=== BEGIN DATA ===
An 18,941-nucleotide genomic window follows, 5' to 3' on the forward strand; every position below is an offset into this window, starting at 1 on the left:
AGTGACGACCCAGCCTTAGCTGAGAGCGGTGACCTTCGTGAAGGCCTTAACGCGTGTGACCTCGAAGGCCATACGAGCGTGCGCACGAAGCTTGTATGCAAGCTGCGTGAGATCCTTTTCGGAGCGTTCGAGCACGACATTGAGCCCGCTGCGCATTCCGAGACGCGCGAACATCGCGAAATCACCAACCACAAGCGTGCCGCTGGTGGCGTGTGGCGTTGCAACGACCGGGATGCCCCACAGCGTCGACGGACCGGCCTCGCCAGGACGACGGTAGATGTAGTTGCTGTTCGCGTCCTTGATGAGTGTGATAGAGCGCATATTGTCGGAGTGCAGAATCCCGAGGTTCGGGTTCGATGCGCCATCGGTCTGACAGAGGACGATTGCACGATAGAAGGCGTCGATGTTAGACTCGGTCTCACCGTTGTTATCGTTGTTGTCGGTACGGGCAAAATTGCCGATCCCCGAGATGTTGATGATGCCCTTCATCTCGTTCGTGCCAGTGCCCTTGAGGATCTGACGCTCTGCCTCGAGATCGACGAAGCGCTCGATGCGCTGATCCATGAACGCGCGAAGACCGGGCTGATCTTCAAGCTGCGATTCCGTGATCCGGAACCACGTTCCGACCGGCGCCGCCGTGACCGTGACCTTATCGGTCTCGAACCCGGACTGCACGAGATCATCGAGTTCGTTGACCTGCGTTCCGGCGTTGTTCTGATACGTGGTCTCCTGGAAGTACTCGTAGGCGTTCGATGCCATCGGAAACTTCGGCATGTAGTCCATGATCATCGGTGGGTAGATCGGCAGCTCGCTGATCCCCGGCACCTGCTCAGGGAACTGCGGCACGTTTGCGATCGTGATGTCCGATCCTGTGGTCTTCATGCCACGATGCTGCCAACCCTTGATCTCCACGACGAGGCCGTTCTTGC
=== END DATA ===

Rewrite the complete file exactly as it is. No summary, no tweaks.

An 18,941-nucleotide genomic window follows, 5' to 3' on the forward strand; every position below is an offset into this window, starting at 1 on the left:
AGTGACGACCCAGCCTTAGCTGAGAGCGGTGACCTTCGTGAAGGCCTTAACGCGTGTGACCTCGAAGGCCATACGAGCGTGCGCACGAAGCTTGTATGCAAGCTGCGTGAGATCCTTTTCGGAGCGTTCGAGCACGACATTGAGCCCGCTGCGCATTCCGAGACGCGCGAACATCGCGAAATCACCAACCACAAGCGTGCCGCTGGTGGCGTGTGGCGTTGCAACGACCGGGATGCCCCACAGCGTCGACGGACCGGCCTCGCCAGGACGACGGTAGATGTAGTTGCTGTTCGCGTCCTTGATGAGTGTGATAGAGCGCATATTGTCGGAGTGCAGAATCCCGAGGTTCGGGTTCGATGCGCCATCGGTCTGACAGAGGACGATTGCACGATAGAAGGCGTCGATGTTAGACTCGGTCTCACCGTTGTTATCGTTGTTGTCGGTACGGGCAAAATTGCCGATCCCCGAGATGTTGATGATGCCCTTCATCTCGTTCGTGCCAGTGCCCTTGAGGATCTGACGCTCTGCCTCGAGATCGACGAAGCGCTCGATGCGCTGATCCATGAACGCGCGAAGACCGGGCTGATCTTCAAGCTGCGATTCCGTGATCCGGAACCACGTTCCGACCGGCGCCGCCGTGACCGTGACCTTATCGGTCTCGAACCCGGACTGCACGAGATCATCGAGTTCGTTGACCTGCGTTCCGGCGTTGTTCTGATACGTGGTCTCCTGGAAGTACTCGTAGGCGTTCGATGCCATCGGAAACTTCGGCATGTAGTCCATGATCATCGGTGGGTAGATCGGCAGCTCGCTGATCCCCGGCACCTGCTCAGGGAACTGCGGCACGTTTGCGATCGTGATGTCCGATCCTGTGGTCTTCATGCCACGATGCTGCCAACCCTTGATCTCCACGACGAGGCCGTTCTTGC